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Yeah. I'm looking at those casual user numbers and find myself wanting conversion rates to memberships for those who go over the 30 minute limit versus those who do not. Getting stuck with $4 extra because you spent a few minutes looking for a bike stand would piss off a few customers; there's a pretty clear scramble between 25 minutes and 35 minutes for casuals.

Perhaps advertising 30 minutes but granting 35 minutes would be financially advantageous (sell more memberships). Give a notice somehow that they received a short extension gratis.
Like how the TPS gives a 10 minute grace period on expired parking tickets?
 

TorPronto

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Yeah. I'm looking at those casual user numbers and find myself wanting conversion rates to memberships for those who go over the 30 minute limit versus those who do not. Getting stuck with $4 extra because you spent a few minutes looking for a bike stand would piss off a few customers; there's a pretty clear scramble between 25 minutes and 35 minutes for casuals.

Perhaps advertising 30 minutes but granting 35 minutes would be financially advantageous (sell more memberships). Give a notice somehow that they received a short extension gratis.
You can get extra time if the nearest bike stand is full
 

mdrejhon

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I can only think that they are just readying their infrastructure for post-Crosstown world and that there was a lack of bureaucratic red tape to proceed with that location as opposed to others at this point in time.
Yes.

Behind the scenes, it is easier to stake claims for land early than later. The patchwork of stations will probably be properly infilled later with additional stations. Those spots may have been what was cheaply/freely available that could be locked-down with long-term contracts. Basically becoming a "staking claim" stage. Metaphorically, a land rush, in a manner of speaking.

Imagine having to pay costs (say, $150/month paid to a parking lot owner) for land for a bikeshare station -- versus getting free rent for a station at $0/month for 10 years thanks to a progressive business offering their siding space for a station (who just only wants a free bikeshare membership and the bonus "convenience" in return). Especially in a part of city where goverment isn't yet ready to approve sidewalk space or street parking takeovers yet.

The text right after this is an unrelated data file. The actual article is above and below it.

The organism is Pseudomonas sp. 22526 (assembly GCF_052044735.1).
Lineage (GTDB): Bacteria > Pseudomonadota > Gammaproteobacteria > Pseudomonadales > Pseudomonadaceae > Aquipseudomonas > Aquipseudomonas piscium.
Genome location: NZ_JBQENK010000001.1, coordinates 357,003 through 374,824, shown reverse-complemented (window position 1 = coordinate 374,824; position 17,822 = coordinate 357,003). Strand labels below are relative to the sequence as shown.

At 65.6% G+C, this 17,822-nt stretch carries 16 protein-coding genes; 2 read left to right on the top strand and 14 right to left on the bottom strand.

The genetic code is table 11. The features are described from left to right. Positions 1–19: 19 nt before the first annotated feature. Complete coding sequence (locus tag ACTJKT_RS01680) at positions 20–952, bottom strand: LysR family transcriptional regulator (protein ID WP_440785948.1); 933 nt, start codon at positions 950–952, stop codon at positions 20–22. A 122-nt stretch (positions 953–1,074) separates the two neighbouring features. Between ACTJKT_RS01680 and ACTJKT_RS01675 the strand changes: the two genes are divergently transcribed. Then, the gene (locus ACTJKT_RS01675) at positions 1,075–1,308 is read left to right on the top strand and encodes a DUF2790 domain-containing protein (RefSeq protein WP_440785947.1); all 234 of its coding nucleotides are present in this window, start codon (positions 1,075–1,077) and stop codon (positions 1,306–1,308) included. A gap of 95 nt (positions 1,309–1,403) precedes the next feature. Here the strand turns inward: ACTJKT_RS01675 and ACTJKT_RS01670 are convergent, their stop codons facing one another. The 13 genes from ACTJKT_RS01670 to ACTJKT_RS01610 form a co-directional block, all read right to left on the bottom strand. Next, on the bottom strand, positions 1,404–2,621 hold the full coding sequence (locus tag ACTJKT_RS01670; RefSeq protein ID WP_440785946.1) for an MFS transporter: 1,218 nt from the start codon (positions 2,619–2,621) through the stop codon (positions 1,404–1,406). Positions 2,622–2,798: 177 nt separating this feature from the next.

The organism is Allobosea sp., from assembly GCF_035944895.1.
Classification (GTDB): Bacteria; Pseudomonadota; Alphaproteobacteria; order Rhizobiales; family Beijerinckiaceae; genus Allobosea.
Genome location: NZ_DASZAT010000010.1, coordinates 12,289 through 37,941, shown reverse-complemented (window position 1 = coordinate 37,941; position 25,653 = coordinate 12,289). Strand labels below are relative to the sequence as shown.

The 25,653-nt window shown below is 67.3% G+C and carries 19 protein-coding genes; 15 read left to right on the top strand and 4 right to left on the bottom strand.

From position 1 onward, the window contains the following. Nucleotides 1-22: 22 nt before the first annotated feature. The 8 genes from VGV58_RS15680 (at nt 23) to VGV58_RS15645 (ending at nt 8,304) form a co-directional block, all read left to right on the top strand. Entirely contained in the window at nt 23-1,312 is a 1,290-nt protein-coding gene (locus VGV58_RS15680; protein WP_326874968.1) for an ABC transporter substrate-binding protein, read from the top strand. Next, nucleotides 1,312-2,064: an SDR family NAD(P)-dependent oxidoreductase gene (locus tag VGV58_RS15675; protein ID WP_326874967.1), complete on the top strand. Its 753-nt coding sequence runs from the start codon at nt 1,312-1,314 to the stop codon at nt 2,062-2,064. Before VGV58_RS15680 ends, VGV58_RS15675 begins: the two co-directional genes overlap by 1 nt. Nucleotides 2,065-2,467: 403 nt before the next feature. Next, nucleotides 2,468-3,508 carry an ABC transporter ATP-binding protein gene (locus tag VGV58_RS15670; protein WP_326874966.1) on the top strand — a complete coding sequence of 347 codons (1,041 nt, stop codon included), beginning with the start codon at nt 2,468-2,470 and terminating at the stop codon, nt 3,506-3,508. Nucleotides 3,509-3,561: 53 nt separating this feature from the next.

Bikeshare fleets have to do strategic cost decisions like that -- especially in low-traffic peripheral areas -- which sometimes leads to stations in patchwork or asinine areas (at least initially).

It'll probably infill nicely later by the time Crosstown runs.
 
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amnesiajune

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That's an asinine location, at least currently. There's no other stations for a considerable distance on Eglinton, nor any others in the valley within a 30 minute trip. (next one down is Pottery Road).
It's about a 20 minute bike ride downhill and 25 minutes uphill.

Anyhow, the appeal of this probably is to get some revenue from people who park there, then ride down and often back up, paying for at least a day pass. It's not meant to connect with the rest of Eglinton because of the hills -- bike share systems all over the world struggle to get people to ride uphill. This is also why the Bike Share system east of Pape is split into a network of stations at the lower end of the big hills and another network along Danforth.
 

Admiral Beez

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I do wish Bikeshare would stop putting their stations on the grass. Twice now picking up bikes on a dark morning I've stepped in dog sh#t trying to extricate a bike from the dock. This morning, 6:30am I'm getting bike at Queen and Berkeley and spat goes the dog crap - so apologies if the brand new men's room in the lower concourse at Union smelled like a dog's rear this morning - that was me washing off my boot. Same happened last year at Sumach and Carlton. Multiple other times getting or dropping off bikes during nighttime I've been lucky enough to see and avoid the mess beforehand.

So, please no more of these...



I notice the new stations are still being dropped in the grass like these.